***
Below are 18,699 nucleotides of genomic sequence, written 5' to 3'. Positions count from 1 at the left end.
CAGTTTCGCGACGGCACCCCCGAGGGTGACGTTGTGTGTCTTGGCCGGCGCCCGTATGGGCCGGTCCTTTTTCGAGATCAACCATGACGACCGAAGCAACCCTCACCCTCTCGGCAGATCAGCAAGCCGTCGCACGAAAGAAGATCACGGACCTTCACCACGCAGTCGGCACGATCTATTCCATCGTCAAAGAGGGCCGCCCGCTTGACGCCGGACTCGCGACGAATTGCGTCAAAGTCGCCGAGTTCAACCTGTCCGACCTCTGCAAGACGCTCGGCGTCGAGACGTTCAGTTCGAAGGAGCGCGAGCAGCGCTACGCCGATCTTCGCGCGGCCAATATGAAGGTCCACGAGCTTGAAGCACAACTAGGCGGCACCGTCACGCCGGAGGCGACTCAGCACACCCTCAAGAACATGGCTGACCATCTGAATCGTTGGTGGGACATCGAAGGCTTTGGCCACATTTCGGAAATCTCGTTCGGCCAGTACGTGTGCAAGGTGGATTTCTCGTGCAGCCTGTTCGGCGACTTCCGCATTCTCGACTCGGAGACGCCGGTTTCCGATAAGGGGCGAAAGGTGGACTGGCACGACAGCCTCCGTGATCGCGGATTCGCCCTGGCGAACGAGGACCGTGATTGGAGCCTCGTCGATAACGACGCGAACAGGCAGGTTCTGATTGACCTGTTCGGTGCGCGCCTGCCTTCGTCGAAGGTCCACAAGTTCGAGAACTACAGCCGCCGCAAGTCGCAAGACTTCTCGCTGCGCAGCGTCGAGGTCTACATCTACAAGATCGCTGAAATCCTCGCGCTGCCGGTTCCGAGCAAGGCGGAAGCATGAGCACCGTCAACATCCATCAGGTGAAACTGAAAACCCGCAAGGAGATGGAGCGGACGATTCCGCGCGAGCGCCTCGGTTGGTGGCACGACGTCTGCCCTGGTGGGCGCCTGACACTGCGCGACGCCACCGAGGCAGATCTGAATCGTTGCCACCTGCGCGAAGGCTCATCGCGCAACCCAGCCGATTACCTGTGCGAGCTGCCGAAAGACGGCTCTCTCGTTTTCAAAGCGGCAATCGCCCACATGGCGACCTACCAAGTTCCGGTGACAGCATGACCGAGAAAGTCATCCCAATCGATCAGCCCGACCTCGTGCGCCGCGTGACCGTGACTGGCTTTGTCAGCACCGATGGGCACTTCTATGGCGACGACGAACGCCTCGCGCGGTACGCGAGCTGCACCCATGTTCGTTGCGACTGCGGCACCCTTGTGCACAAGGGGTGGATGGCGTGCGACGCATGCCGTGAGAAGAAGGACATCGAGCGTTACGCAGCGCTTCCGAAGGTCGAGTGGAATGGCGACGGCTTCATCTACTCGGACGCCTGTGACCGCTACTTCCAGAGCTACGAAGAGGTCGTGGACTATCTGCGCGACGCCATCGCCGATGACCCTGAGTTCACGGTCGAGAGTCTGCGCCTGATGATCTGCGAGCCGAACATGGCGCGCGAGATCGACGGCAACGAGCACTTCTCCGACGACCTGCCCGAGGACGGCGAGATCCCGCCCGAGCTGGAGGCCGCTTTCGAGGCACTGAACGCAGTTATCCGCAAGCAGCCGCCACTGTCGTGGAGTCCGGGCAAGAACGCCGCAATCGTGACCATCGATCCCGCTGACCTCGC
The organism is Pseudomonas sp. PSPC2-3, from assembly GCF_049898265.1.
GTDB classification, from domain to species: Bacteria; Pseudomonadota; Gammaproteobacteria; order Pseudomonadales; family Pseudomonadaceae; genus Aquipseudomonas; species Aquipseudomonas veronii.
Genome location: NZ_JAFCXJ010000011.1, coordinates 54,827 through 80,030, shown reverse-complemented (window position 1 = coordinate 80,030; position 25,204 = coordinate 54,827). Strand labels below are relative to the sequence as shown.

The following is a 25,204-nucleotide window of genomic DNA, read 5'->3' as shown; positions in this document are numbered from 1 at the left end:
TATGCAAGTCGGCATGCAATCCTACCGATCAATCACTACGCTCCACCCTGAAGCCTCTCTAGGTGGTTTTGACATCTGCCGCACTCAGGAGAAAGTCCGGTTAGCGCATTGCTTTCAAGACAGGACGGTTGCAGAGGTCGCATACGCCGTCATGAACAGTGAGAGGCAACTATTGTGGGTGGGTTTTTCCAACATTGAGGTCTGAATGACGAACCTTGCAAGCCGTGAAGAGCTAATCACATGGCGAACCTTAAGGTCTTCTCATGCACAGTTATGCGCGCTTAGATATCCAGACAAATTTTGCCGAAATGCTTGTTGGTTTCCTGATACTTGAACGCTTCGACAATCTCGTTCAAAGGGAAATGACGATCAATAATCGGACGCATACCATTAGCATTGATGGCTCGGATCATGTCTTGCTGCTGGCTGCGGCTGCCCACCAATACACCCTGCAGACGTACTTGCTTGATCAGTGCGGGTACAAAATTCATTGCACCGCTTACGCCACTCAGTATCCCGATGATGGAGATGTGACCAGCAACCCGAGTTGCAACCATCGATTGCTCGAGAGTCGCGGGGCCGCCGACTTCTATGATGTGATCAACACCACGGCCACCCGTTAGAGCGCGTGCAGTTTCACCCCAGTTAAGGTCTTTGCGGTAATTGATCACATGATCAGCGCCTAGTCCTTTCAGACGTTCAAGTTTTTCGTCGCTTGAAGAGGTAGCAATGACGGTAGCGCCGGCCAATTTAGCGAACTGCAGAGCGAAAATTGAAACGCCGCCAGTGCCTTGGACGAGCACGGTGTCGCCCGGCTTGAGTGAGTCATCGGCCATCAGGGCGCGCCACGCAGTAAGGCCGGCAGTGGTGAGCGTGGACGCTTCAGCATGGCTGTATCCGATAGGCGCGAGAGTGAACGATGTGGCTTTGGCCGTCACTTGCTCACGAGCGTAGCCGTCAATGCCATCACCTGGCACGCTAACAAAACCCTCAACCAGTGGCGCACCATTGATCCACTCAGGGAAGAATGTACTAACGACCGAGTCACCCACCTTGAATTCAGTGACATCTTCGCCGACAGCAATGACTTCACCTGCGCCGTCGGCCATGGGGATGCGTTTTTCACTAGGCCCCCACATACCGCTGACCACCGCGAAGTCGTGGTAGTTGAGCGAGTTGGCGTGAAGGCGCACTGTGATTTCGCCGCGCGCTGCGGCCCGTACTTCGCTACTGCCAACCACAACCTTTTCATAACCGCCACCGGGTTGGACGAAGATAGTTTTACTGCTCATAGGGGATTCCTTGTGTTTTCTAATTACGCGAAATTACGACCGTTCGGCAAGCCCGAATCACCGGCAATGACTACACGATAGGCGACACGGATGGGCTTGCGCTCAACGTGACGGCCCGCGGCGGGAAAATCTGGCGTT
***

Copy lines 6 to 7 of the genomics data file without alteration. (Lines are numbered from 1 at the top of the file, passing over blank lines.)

The following is a 25,204-nucleotide window of genomic DNA, read 5'->3' as shown; positions in this document are numbered from 1 at the left end:
TATGCAAGTCGGCATGCAATCCTACCGATCAATCACTACGCTCCACCCTGAAGCCTCTCTAGGTGGTTTTGACATCTGCCGCACTCAGGAGAAAGTCCGGTTAGCGCATTGCTTTCAAGACAGGACGGTTGCAGAGGTCGCATACGCCGTCATGAACAGTGAGAGGCAACTATTGTGGGTGGGTTTTTCCAACATTGAGGTCTGAATGACGAACCTTGCAAGCCGTGAAGAGCTAATCACATGGCGAACCTTAAGGTCTTCTCATGCACAGTTATGCGCGCTTAGATATCCAGACAAATTTTGCCGAAATGCTTGTTGGTTTCCTGATACTTGAACGCTTCGACAATCTCGTTCAAAGGGAAATGACGATCAATAATCGGACGCATACCATTAGCATTGATGGCTCGGATCATGTCTTGCTGCTGGCTGCGGCTGCCCACCAATACACCCTGCAGACGTACTTGCTTGATCAGTGCGGGTACAAAATTCATTGCACCGCTTACGCCACTCAGTATCCCGATGATGGAGATGTGACCAGCAACCCGAGTTGCAACCATCGATTGCTCGAGAGTCGCGGGGCCGCCGACTTCTATGATGTGATCAACACCACGGCCACCCGTTAGAGCGCGTGCAGTTTCACCCCAGTTAAGGTCTTTGCGGTAATTGATCACATGATCAGCGCCTAGTCCTTTCAGACGTTCAAGTTTTTCGTCGCTTGAAGAGGTAGCAATGACGGTAGCGCCGGCCAATTTAGCGAACTGCAGAGCGAAAATTGAAACGCCGCCAGTGCCTTGGACGAGCACGGTGTCGCCCGGCTTGAGTGAGTCATCGGCCATCAGGGCGCGCCACGCAGTAAGGCCGGCAGTGGTGAGCGTGGACGCTTCAGCATGGCTGTATCCGATAGGCGCGAGAGTGAACGATGTGGCTTTGGCCGTCACTTGCTCACGAGCGTAGCCGTCAATGCCATCACCTGGCACGCTAACAAAACCCTCAACCAGTGGCGCACCATTGATCCACTCAGGGAAGAATGTACTAACGACCGAGTCACCCACCTTGAATTCAGTGACATCTTCGCCGACAGCAATGACTTCACCTGCGCCGTCGGCCATGGGGATGCGTTTTTCACTAGGCCCCCACATACCGCTGACCACCGCGAAGTCGTGGTAGTTGAGCGAGTTGGCGTGAAGGCGCACTGTGATTTCGCCGCGCGCTGCGGCCCGTACTTCGCTACTGCCAACCACAACCTTTTCATAACCGCCACCGGGTTGGACGAAGATAGTTTTACTGCTCATAGGGGATTCCTTGTGTTTTCTAATTACGCGAAATTACGACCGTTCGGCAAGCCCGAATCACCGGCAATGACTACACGATAGGCGACACGGATGGGCTTGCGCTCAACGTGACGGCCCGCGGCGGGAAAATCTGGCGTT